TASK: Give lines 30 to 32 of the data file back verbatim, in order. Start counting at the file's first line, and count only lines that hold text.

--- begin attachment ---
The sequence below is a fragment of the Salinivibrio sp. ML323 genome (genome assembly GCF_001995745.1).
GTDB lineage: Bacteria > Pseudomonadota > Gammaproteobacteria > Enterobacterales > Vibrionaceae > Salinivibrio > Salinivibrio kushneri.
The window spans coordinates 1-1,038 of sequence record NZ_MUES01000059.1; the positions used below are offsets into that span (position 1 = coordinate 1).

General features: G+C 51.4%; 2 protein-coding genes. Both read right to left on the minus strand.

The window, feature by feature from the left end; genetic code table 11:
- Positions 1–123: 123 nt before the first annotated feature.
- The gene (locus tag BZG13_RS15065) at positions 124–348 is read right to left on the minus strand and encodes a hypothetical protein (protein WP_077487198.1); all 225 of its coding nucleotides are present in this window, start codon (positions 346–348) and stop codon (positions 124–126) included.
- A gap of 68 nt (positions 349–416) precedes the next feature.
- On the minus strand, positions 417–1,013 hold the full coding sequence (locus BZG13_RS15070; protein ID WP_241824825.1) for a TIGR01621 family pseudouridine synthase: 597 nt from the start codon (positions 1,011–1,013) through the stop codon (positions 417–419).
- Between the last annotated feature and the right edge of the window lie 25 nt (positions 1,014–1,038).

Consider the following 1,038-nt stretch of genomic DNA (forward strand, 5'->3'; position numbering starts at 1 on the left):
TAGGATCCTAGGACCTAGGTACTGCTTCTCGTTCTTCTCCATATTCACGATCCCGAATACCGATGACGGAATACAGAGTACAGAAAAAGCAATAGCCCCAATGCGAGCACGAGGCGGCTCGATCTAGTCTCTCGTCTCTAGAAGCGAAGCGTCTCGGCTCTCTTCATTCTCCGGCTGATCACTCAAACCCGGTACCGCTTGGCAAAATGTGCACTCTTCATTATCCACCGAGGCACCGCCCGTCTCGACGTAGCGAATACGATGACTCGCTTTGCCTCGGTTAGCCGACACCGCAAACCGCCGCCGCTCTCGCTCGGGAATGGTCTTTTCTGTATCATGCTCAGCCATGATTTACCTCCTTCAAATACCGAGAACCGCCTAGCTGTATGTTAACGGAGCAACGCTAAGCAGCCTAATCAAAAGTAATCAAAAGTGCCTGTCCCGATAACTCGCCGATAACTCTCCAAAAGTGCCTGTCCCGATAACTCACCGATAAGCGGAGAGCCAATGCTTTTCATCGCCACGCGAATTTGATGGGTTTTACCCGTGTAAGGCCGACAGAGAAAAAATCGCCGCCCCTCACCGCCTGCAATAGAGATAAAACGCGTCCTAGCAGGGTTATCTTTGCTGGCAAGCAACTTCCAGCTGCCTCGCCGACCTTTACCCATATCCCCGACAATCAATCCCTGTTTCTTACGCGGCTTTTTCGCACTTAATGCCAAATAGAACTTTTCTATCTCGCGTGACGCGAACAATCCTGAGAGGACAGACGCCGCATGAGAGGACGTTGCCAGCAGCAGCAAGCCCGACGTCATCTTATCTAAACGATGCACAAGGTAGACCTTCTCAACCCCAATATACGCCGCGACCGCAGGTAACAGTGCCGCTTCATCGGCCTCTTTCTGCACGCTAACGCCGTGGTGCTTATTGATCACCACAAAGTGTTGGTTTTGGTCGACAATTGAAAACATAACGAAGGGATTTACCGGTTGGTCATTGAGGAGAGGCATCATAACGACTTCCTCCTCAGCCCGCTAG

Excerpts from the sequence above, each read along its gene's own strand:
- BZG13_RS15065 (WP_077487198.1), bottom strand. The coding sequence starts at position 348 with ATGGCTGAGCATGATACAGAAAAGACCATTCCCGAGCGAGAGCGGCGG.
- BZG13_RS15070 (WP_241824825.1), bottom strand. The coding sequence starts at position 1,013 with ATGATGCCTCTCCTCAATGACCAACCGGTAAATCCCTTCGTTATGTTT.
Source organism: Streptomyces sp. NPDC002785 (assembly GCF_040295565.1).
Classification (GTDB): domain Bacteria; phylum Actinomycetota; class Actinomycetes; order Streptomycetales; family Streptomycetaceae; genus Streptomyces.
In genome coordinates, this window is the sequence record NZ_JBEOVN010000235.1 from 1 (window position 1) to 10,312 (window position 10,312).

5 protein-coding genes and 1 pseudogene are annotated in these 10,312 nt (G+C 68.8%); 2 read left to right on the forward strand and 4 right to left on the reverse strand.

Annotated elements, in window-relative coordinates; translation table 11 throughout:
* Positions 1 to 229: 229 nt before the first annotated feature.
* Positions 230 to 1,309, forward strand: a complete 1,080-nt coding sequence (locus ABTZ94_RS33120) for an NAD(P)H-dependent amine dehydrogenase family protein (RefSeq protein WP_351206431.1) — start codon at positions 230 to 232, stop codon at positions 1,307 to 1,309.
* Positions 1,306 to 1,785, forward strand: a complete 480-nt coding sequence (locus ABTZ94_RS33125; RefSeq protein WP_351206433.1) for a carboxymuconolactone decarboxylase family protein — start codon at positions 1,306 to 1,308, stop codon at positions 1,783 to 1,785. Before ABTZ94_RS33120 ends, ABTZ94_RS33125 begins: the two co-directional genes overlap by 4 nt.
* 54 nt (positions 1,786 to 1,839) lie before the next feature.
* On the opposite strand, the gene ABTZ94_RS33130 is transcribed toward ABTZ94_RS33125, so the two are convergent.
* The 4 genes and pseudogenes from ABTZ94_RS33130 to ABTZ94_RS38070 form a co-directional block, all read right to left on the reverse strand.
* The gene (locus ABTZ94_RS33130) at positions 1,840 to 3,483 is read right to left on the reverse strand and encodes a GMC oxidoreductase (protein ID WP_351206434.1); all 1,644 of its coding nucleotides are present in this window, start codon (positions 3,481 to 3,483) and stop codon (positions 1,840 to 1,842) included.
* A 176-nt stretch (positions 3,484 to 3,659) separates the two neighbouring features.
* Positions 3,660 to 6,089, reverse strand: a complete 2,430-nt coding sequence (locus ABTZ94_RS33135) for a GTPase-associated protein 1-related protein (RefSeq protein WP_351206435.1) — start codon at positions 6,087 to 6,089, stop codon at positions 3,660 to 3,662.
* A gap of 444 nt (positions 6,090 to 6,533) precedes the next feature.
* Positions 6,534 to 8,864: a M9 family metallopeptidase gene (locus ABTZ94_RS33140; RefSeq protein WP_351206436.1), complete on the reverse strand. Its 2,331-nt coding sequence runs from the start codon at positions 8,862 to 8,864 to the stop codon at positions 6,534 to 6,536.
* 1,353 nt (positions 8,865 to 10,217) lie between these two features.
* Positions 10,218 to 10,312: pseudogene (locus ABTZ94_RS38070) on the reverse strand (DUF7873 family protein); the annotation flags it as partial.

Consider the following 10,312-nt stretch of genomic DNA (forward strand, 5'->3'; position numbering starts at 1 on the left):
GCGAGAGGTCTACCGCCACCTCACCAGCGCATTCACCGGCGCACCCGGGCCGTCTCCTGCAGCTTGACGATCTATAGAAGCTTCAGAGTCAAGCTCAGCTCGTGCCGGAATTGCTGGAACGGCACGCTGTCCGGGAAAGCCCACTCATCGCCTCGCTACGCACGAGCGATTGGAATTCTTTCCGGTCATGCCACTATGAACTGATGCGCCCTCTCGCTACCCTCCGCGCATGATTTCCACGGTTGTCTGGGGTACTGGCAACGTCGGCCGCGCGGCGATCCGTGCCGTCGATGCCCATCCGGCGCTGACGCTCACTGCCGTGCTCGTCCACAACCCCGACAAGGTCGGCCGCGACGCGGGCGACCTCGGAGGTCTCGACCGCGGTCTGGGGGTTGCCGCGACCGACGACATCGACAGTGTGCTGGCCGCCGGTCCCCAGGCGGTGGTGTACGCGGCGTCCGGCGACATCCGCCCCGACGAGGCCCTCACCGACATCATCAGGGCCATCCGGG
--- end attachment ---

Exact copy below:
* A gap of 444 nt (positions 6,090 to 6,533) precedes the next feature.
* Positions 6,534 to 8,864: a M9 family metallopeptidase gene (locus ABTZ94_RS33140; RefSeq protein WP_351206436.1), complete on the reverse strand. Its 2,331-nt coding sequence runs from the start codon at positions 8,862 to 8,864 to the stop codon at positions 6,534 to 6,536.
* 1,353 nt (positions 8,865 to 10,217) lie between these two features.